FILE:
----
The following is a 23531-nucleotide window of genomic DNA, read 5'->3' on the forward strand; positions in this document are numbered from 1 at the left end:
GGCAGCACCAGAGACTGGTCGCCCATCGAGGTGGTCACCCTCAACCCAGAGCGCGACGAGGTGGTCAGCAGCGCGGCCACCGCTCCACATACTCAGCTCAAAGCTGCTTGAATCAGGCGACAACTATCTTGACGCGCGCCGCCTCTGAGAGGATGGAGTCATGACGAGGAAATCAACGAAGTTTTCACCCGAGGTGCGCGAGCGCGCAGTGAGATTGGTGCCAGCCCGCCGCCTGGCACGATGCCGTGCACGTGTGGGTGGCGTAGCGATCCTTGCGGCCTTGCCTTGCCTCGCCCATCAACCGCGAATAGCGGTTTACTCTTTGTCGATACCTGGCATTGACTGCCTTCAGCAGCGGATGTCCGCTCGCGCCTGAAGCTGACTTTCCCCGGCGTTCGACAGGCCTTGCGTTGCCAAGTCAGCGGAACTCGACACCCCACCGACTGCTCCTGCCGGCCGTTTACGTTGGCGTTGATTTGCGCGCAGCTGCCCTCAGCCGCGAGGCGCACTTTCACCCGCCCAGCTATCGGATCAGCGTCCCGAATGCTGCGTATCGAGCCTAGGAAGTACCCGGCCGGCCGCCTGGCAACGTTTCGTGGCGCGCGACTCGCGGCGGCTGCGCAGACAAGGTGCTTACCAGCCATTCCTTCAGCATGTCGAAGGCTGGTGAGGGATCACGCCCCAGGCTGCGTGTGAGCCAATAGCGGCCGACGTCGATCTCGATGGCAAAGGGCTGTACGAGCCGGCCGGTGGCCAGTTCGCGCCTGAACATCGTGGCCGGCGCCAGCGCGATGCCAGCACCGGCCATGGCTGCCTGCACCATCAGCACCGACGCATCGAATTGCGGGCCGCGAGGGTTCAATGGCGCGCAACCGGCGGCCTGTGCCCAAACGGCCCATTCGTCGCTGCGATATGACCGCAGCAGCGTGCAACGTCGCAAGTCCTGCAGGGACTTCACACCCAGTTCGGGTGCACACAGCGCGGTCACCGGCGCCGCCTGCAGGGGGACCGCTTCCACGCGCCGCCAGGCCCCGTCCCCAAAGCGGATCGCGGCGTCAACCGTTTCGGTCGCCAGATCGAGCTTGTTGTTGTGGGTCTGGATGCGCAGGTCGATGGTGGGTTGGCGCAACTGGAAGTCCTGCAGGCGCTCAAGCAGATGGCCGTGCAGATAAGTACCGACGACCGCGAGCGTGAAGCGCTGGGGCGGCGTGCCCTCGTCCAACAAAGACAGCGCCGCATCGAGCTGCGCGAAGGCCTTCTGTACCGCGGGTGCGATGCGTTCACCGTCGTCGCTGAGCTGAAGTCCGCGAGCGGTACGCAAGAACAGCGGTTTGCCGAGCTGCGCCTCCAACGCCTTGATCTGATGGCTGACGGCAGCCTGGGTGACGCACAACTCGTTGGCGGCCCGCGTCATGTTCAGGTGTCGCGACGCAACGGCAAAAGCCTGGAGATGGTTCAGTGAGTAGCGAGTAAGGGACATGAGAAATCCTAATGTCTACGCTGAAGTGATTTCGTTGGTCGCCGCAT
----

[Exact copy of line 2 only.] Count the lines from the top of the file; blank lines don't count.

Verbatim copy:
GGCAGCACCAGAGACTGGTCGCCCATCGAGGTGGTCACCCTCAACCCAGAGCGCGACGAGGTGGTCAGCAGCGCGGCCACCGCTCCACATACTCAGCTCAAAGCTGCTTGAATCAGGCGACAACTATCTTGACGCGCGCCGCCTCTGAGAGGATGGAGTCATGACGAGGAAATCAACGAAGTTTTCACCCGAGGTGCGCGAGCGCGCAGTGAGATTGGTGCCAGCCCGCCGCCTGGCACGATGCCGTGCACGTGTGGGTGGCGTAGCGATCCTTGCGGCCTTGCCTTGCCTCGCCCATCAACCGCGAATAGCGGTTTACTCTTTGTCGATACCTGGCATTGACTGCCTTCAGCAGCGGATGTCCGCTCGCGCCTGAAGCTGACTTTCCCCGGCGTTCGACAGGCCTTGCGTTGCCAAGTCAGCGGAACTCGACACCCCACCGACTGCTCCTGCCGGCCGTTTACGTTGGCGTTGATTTGCGCGCAGCTGCCCTCAGCCGCGAGGCGCACTTTCACCCGCCCAGCTATCGGATCAGCGTCCCGAATGCTGCGTATCGAGCCTAGGAAGTACCCGGCCGGCCGCCTGGCAACGTTTCGTGGCGCGCGACTCGCGGCGGCTGCGCAGACAAGGTGCTTACCAGCCATTCCTTCAGCATGTCGAAGGCTGGTGAGGGATCACGCCCCAGGCTGCGTGTGAGCCAATAGCGGCCGACGTCGATCTCGATGGCAAAGGGCTGTACGAGCCGGCCGGTGGCCAGTTCGCGCCTGAACATCGTGGCCGGCGCCAGCGCGATGCCAGCACCGGCCATGGCTGCCTGCACCATCAGCACCGACGCATCGAATTGCGGGCCGCGAGGGTTCAATGGCGCGCAACCGGCGGCCTGTGCCCAAACGGCCCATTCGTCGCTGCGATATGACCGCAGCAGCGTGCAACGTCGCAAGTCCTGCAGGGACTTCACACCCAGTTCGGGTGCACACAGCGCGGTCACCGGCGCCGCCTGCAGGGGGACCGCTTCCACGCGCCGCCAGGCCCCGTCCCCAAAGCGGATCGCGGCGTCAACCGTTTCGGTCGCCAGATCGAGCTTGTTGTTGTGGGTCTGGATGCGCAGGTCGATGGTGGGTTGGCGCAACTGGAAGTCCTGCAGGCGCTCAAGCAGATGGCCGTGCAGATAAGTACCGACGACCGCGAGCGTGAAGCGCTGGGGCGGCGTGCCCTCGTCCAACAAAGACAGCGCCGCATCGAGCTGCGCGAAGGCCTTCTGTACCGCGGGTGCGATGCGTTCACCGTCGTCGCTGAGCTGAAGTCCGCGAGCGGTACGCAAGAACAGCGGTTTGCCGAGCTGCGCCTCCAACGCCTTGATCTGATGGCTGACGGCAGCCTGGGTGACGCACAACTCGTTGGCGGCCCGCGTCATGTTCAGGTGTCGCGACGCAACGGCAAAAGCCTGGAGATGGTTCAGTGAGTAGCGAGTAAGGGACATGAGAAATCCTAATGTCTACGCTGAAGTGATTTCGTTGGTCGCCGCAT